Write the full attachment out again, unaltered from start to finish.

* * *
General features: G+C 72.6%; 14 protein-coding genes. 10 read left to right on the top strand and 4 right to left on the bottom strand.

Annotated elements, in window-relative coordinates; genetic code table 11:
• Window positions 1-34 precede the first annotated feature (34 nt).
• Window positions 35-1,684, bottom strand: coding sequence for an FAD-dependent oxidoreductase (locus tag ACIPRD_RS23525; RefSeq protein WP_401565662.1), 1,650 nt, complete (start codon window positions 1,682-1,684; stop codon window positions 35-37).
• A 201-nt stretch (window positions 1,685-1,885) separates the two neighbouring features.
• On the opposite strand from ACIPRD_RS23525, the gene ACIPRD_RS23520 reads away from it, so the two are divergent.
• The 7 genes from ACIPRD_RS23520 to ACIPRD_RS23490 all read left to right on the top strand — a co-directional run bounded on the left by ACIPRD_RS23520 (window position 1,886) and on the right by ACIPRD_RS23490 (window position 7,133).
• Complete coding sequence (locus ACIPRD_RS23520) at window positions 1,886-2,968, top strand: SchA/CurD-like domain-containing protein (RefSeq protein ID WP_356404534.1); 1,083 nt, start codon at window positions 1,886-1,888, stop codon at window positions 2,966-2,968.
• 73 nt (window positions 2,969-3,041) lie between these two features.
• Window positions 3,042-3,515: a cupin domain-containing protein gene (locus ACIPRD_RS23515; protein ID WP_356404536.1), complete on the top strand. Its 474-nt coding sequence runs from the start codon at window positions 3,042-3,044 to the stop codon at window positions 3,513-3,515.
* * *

General features: G+C 72.6%; 14 protein-coding genes. 10 read left to right on the top strand and 4 right to left on the bottom strand.

Annotated elements, in window-relative coordinates; genetic code table 11:
• Window positions 1-34 precede the first annotated feature (34 nt).
• Window positions 35-1,684, bottom strand: coding sequence for an FAD-dependent oxidoreductase (locus tag ACIPRD_RS23525; RefSeq protein WP_401565662.1), 1,650 nt, complete (start codon window positions 1,682-1,684; stop codon window positions 35-37).
• A 201-nt stretch (window positions 1,685-1,885) separates the two neighbouring features.
• On the opposite strand from ACIPRD_RS23525, the gene ACIPRD_RS23520 reads away from it, so the two are divergent.
• The 7 genes from ACIPRD_RS23520 to ACIPRD_RS23490 all read left to right on the top strand — a co-directional run bounded on the left by ACIPRD_RS23520 (window position 1,886) and on the right by ACIPRD_RS23490 (window position 7,133).
• Complete coding sequence (locus ACIPRD_RS23520) at window positions 1,886-2,968, top strand: SchA/CurD-like domain-containing protein (RefSeq protein ID WP_356404534.1); 1,083 nt, start codon at window positions 1,886-1,888, stop codon at window positions 2,966-2,968.
• 73 nt (window positions 2,969-3,041) lie between these two features.
• Window positions 3,042-3,515: a cupin domain-containing protein gene (locus ACIPRD_RS23515; protein ID WP_356404536.1), complete on the top strand. Its 474-nt coding sequence runs from the start codon at window positions 3,042-3,044 to the stop codon at window positions 3,513-3,515.